Camelina oil is commonly fed to horses as an omega-3 fatty acid supplement. It is used to support weight gain, joint health, coat quality and general well-being.

Camelina oil is extracted from the seeds of the Camelina sativa plant, also known as false flax. It contains 35 – 40% alpha-linolenic acid (ALA), which is an essential omega-3 fatty acid.

Omega-3 fatty acids are generally recognized for their health-promoting properties in both humans and animals. They are considered anti-inflammatory because these fatty acids decrease activation of the immune system.

But is camelina oil the best source of omega-3’s for your horse? Not all omega-3 fats are created equal; ALA must first get converted into other fatty acids including docosahexaenoic acid (DHA) or eicosapentaenoic acid (EPA) to be active in the horse’s body.

However, the overall conversion of ALA to EPA and DHA is low in horses. Research shows that direct supplementation with EPA or DHA is the more effective option.

There have not been any research studies on camelina oil in horses to examine whether this supplement works. In this article, we will review the research available from other species as well as general research on omega-3 fatty acids to help you determine whether this supplement is appropriate for your horse.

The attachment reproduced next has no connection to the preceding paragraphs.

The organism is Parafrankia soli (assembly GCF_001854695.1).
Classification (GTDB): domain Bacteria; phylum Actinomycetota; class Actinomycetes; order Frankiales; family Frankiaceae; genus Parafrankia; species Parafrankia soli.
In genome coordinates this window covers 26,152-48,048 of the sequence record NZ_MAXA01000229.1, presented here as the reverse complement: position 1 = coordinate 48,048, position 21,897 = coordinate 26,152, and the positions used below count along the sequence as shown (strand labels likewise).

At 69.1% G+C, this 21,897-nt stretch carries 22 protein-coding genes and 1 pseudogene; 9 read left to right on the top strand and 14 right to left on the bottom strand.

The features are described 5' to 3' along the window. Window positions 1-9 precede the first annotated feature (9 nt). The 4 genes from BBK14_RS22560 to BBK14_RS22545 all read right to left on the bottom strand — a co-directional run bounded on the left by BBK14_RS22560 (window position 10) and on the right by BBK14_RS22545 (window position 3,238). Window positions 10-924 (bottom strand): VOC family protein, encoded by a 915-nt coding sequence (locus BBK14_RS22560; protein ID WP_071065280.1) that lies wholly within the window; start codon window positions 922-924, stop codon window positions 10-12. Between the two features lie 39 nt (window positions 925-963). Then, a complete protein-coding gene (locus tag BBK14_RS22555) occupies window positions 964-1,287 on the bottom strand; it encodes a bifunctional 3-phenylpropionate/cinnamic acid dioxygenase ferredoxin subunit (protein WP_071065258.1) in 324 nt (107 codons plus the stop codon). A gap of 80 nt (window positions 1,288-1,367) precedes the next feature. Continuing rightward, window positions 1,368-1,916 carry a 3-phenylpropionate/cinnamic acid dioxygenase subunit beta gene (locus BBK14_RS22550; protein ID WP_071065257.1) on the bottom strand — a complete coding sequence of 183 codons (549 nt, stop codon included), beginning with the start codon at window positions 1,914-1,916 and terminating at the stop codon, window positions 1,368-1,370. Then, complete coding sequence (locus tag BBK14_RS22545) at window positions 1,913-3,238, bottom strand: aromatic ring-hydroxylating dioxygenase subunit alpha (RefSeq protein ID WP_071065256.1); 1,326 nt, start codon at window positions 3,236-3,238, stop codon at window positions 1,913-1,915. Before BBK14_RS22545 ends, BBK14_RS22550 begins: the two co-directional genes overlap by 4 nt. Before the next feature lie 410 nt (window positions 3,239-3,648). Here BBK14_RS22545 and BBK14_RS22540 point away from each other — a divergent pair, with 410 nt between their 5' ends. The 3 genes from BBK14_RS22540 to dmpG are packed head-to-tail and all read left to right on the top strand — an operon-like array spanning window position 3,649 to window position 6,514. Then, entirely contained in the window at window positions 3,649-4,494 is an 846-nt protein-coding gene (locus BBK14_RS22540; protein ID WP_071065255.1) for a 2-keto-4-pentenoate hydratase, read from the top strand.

Characteristics of Camelina Oil

Camelina Sativa Seeds for Horses

Camelina oil is extracted from Camelina sativa oilseeds. This plant is a member of the Brassicaceae family which includes flax, mustard plants, and cabbage among others.

Camelina sativa is native to Northern Europe and Central Asia but is now commonly grown in Europe, Canada and the United States. It has been cultivated by humans for over 3,000 years, both as a food source and for use in oil lamps.

Camelina oil is high in unsaturated fatty acids with 38% alpha-linolenic acid (ALA) content. ALA is the main omega-3 fatty acid found in plant oils. [23]

Vitamin E Content

Camelina oil also naturally contains vitamin E, which protects the fatty acids from oxidation and improves the shelf life of the product.

100 mL of camelina oil provides 150 IU of natural vitamin E (d-alpha tocopherol).

This is higher than the amount found in flax oil and most other plant oils. It is one of the reasons why camelina oil is less susceptible to going rancid (peroxidation).

However, camelina still provides a relatively low amount of vitamin E. A typical 500 kg (1100 lb) horse should consume a minimum of 500 – 1000 IU per day to avoid deficiency, with optimal supplementation at levels between 2000 – 4000 IU per day.

Mad Barn’s W-3 Oil provides 1,500 IU of natural vitamin E per serving, sufficient to meet the needs of most horses. W-3 Oil also contains 1500 mg of the omega-3 fatty acid DHA.

Below, we will discuss the advantages of supplementing with DHA compared to ALA from camelina oil.